USSSA Stance on Treatment of Children in Swim Lessons
The United States Swim School Association values safety. As such, the United States Swim School Association board of directors would like to highlight a few positions that are currently included in our flagship Infant Toddler training course as well as in our long-standing Code of Ethics.
When teaching infants and toddlers in swim lessons, USSSA swim schools should provide the following:
● A safe and successful learning environment. A happy and secure environment that will provide for the baby's social, intellectual, physical, and emotional growth.
● Individualize learning based on each student’s developmental capabilities.
● A positive learning environment while working toward aquatic safety and enjoyment. Best practices include:
● The teacher, program of instruction, and/or the environment should not be causative factors in a child's discomfort and/or distress.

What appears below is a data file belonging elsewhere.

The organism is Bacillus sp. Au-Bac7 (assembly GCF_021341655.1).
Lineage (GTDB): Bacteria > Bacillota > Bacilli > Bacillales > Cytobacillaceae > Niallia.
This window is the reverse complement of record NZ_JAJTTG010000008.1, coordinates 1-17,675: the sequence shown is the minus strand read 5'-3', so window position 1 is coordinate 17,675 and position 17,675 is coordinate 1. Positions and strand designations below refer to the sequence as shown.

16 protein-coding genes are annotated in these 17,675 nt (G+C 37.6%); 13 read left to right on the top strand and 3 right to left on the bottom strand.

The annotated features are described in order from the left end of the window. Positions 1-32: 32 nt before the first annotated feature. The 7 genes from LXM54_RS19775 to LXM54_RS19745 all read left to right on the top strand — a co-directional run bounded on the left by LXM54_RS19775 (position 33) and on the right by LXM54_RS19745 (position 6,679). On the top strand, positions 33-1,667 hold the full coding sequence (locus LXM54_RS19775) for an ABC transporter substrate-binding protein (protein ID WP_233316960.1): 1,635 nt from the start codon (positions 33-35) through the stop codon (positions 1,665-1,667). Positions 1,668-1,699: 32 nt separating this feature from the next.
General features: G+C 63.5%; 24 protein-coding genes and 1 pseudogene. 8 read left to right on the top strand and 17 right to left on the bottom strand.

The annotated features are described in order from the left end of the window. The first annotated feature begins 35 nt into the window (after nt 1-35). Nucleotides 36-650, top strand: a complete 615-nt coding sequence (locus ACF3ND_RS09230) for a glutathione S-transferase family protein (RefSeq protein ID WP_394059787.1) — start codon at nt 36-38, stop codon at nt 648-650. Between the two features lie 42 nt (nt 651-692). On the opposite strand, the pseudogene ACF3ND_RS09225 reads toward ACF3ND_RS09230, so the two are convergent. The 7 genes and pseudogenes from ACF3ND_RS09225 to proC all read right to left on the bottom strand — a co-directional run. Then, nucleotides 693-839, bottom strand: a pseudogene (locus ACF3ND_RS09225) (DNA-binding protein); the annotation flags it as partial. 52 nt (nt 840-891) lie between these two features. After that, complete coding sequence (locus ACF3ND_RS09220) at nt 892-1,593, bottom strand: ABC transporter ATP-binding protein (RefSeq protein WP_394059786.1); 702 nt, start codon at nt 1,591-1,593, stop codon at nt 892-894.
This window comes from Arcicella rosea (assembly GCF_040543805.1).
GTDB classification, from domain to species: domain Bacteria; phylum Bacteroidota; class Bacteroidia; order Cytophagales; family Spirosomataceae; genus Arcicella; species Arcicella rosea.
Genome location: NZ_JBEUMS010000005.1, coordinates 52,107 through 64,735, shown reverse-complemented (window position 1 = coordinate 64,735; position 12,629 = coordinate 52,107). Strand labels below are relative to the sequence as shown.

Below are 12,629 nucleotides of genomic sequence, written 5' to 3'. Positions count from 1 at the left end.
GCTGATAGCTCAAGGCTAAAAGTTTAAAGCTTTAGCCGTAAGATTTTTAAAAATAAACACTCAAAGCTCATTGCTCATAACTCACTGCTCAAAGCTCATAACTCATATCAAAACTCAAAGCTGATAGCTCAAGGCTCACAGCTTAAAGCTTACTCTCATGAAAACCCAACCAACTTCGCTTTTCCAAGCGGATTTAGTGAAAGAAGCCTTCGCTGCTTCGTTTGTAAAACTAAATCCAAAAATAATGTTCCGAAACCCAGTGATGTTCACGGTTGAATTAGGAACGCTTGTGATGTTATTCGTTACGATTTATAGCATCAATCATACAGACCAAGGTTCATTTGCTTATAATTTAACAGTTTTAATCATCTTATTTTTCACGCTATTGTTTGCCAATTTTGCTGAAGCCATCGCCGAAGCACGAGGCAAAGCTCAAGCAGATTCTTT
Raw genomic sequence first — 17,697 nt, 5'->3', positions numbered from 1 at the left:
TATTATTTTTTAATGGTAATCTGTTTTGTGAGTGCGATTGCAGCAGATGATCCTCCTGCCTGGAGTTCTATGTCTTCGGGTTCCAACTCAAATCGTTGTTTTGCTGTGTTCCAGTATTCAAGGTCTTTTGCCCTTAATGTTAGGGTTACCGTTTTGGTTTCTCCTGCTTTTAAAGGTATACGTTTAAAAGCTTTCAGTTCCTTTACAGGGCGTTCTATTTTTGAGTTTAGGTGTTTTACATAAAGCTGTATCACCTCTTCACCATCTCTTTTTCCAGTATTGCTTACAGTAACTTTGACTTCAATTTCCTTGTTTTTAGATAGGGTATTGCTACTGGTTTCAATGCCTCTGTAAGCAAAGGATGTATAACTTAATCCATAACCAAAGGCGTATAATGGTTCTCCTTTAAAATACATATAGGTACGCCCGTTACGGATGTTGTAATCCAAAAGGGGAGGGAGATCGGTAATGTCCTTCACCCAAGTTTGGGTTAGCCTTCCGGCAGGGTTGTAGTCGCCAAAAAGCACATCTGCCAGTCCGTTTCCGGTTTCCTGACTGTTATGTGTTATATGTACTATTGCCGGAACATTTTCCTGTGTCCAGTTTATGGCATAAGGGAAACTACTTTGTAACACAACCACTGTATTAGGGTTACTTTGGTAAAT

● During the initial introduction of learning breath control, submersions of young children, over 6 months, must be brief (approximately three seconds) and few in number (no more than six per lesson).
○ Once the child can consistently initiate the submersions AND can demonstrate competent breath control, submersions can become longer and more frequent.
● Water sessions for children under 3, must not exceed 30 minutes.
As stated in the USSSA Code of Ethics, “Members shall not employ teaching methods that deliberately and/or repeatedly subject a child or student to pain, or unnecessary and/or unreasonable fear or distress. While embracing and accepting a wide variety of teaching methods and practices, the USSSA does not endorse or accept any teaching method or curriculum that is based in whole or in part on aggressive teaching objectives or methods that incorporate, encourage or tolerate the infliction or suffering of pain; or unnecessary, unwarranted fear, distress or danger.”
This article is brought to you by: The Swimming Swan